“Sometimes the hardest part of taking a picture is getting there.”
For the abandoned railroad project, sometimes the hardest part of taking picture is finding the picture.
Four hours looking in two likely places yielded nothing. For the project. I did find a picture or two. For myself.
This is one of them.
I went to a neighborhood in Shrewsbury, which is a little area in Jefferson Parish. I’m not even sure how many people call it by its name. Or, even know its name.
I went to a street that is under the Causeway Boulevard crossover. There are train tracks there and maybe a community of a dozen houses or so. They are small. They are working class houses of maybe 100 years old or so. They are weather beaten. They are covered in grime from the trains that pass by and the dust that falls down from the bridge. They are mostly in constant shadow.
I found a little statue. Of The Blessed Virgin Mary. They are common in some neighborhoods. I didn’t expect to find one here. I did what I do. I made a picture. It’s a Catholic thing. It’s a New Orleans thing.
That’s what Storyteller is about. That’s what I try to do. It ain’t always easy. You can rile up some people along the way. You ask questions that can’t be answered. I ran into that yesterday.
It was that music thing. The blogger thought that I was offended. I have no idea how he got that idea. Nothing I wrote indicated that. I still don’t understand what he’s doing. The worst thing you can do with certain kinds of interactive events is to impose too many rules. I never really received an answer. I guess I won’t be trying to play along. Oh well. I’m not very good at games anyway.
If I’m writing about it, I guess it bothers me. It does, because the whole idea behind making pictures or blogging is to communicate something to somebody in an understandable fashion. At least, that’s what it means to me. But, I come from a journalism background. Whether you tell a story in words, or in pictures, the basic premise never changes. Tell a story. Clearly.
I fail at doing that as much as the next guy.
Musician Stephen Stills once said that in his early days, when many of his best songs were written, he just wrote them. They sort of came to him. He said that later, he got too cute. He started analyzing his writing as he wrote. We haven’t seen a new, great song for him in years.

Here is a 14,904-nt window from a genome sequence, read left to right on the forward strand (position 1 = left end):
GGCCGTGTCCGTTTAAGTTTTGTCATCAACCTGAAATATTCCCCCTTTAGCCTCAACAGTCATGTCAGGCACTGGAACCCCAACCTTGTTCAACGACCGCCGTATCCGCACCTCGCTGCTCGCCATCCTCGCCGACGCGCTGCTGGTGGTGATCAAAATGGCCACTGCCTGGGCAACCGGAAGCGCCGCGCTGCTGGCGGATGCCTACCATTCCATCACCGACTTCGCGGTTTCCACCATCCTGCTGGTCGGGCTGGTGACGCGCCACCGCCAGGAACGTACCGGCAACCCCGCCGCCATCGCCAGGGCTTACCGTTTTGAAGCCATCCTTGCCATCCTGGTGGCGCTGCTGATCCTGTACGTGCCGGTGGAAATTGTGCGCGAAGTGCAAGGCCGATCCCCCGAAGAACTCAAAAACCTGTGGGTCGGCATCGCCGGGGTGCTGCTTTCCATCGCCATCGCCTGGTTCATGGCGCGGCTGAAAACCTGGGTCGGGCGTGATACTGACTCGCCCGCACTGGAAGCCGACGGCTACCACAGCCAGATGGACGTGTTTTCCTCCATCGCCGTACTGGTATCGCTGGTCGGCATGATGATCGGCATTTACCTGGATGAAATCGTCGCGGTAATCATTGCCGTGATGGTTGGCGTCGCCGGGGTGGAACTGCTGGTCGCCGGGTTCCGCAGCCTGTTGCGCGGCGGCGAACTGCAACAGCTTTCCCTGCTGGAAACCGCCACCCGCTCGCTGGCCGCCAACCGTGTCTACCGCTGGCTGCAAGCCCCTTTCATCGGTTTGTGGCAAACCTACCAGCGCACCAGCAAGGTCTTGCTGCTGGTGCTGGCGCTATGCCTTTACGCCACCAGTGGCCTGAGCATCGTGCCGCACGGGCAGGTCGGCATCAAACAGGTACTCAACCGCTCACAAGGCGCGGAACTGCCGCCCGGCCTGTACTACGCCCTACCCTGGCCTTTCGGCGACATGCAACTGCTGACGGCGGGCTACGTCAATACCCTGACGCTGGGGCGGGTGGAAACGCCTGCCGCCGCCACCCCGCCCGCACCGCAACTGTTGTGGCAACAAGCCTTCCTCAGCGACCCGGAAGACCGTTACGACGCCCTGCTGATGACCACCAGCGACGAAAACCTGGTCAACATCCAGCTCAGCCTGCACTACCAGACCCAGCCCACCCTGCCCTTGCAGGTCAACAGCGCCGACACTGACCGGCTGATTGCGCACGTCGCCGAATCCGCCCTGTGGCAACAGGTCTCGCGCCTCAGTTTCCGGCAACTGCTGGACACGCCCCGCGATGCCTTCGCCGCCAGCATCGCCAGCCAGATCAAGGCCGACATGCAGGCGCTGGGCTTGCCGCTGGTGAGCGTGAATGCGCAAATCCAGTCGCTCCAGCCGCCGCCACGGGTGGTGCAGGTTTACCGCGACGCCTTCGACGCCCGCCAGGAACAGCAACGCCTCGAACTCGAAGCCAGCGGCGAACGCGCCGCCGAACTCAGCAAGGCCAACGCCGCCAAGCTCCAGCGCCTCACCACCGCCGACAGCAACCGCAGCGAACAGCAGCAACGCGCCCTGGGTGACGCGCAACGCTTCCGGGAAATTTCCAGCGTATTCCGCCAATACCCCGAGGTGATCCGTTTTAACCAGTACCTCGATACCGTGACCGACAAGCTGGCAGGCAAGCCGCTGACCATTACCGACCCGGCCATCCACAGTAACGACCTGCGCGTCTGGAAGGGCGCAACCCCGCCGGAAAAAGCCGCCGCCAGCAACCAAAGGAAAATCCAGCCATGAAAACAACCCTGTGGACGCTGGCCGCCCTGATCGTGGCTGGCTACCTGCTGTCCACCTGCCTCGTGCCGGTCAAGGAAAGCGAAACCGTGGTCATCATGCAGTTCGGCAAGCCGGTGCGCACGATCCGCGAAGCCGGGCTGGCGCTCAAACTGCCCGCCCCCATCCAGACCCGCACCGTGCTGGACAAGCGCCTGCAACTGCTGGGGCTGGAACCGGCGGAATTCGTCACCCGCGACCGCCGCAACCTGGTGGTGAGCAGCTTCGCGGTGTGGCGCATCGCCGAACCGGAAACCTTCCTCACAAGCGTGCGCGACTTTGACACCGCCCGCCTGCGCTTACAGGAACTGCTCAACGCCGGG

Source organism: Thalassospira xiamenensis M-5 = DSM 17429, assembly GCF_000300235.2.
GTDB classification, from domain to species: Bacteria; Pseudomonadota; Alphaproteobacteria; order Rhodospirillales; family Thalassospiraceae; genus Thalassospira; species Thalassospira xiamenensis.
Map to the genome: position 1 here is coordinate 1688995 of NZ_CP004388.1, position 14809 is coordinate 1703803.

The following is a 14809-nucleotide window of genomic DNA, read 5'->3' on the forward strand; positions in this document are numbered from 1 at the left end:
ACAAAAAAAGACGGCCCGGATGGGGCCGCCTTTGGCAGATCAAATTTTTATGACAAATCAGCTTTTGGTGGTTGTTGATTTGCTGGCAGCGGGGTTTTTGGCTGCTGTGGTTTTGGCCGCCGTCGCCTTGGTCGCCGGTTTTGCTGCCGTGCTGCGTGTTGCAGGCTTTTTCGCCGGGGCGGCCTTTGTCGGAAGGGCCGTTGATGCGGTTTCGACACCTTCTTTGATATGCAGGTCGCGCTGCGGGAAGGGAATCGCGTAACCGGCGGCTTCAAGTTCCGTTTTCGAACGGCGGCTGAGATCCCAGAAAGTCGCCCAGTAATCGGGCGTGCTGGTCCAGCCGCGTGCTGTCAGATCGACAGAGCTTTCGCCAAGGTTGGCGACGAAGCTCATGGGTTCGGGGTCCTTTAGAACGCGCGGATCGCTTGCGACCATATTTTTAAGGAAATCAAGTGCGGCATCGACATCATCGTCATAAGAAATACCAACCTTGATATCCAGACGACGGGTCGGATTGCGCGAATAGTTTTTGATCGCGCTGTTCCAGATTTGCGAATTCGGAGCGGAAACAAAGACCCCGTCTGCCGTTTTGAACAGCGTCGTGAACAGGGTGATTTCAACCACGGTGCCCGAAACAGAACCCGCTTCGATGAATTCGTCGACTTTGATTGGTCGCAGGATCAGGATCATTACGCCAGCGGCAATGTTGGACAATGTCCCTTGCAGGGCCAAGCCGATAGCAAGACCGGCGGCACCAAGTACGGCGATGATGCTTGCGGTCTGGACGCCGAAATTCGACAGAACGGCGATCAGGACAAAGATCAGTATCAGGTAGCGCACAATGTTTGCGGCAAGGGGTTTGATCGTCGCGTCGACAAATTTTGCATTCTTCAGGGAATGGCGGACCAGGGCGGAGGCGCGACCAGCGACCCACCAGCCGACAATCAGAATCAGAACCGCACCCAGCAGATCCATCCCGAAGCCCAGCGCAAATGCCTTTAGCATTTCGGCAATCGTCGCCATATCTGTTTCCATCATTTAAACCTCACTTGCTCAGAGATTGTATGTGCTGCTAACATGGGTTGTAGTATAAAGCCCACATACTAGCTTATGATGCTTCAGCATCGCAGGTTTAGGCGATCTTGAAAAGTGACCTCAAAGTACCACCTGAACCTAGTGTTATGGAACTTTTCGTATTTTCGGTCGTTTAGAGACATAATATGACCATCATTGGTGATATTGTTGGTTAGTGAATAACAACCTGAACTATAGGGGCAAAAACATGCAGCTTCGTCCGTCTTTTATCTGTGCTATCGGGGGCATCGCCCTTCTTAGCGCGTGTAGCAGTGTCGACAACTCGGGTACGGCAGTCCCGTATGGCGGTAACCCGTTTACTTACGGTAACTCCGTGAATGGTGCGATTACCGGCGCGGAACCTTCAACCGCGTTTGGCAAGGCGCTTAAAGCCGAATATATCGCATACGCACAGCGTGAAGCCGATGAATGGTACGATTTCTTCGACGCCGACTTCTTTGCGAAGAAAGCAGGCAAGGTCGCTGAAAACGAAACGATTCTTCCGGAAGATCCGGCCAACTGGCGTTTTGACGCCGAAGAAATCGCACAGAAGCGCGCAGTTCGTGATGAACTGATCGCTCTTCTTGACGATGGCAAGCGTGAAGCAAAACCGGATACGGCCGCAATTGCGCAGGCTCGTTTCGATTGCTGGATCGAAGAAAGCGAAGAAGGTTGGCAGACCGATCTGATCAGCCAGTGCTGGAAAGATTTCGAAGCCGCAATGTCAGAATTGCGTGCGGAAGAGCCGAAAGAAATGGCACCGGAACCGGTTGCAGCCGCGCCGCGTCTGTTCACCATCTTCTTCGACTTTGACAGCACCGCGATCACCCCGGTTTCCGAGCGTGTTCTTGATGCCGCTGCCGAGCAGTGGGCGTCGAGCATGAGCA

That happens to all of us. If you are of a certain age you might think that the late 1960s and 70s were popular and rock music’s best era. You might even listen to those musicians today. They might even be writing new music. Unfortunately, their peak creative time has passed. Very few continue to write as well or easily as they did in their youth.
That also happens to all of us. After working in my archives, I’m convinced that although I’m a much smoother photographer than I was, most of my best work lies behind me. I’m not complaining. It’s the truth. I’m glad I had a time of “best work.” Some never do.
Anyway, I’ll play along with the single word thing since one of you was clear in why she does it. It’s a pretty fair assessment of herself even though I only know her online. My word is learning. I realized that when I started thinking about how and when I stop reading certain blogs. I hope to learn something from everything. Even if it’s only to help me remember what I forgot. When I don’t learn, I move away.
The picture. It is about learning. Learning to use my not so new smart phone. Learning what it can do at night, in the dark. Learning my own limits. Learning what kinds of post production I can do with an image like this one without going too far.
The truth is, I saw the scene and I pushed the button. It took me a while to realize that the design element that helps make the picture for me is two overhead wires.
Post production is minimal. Mostly, I darkened the original picture in order to bring up the details. Sometimes, you do that to hide the noise because the camera’s sensor can’t handle a picture like this. In computational photography, it seems that there is no noise.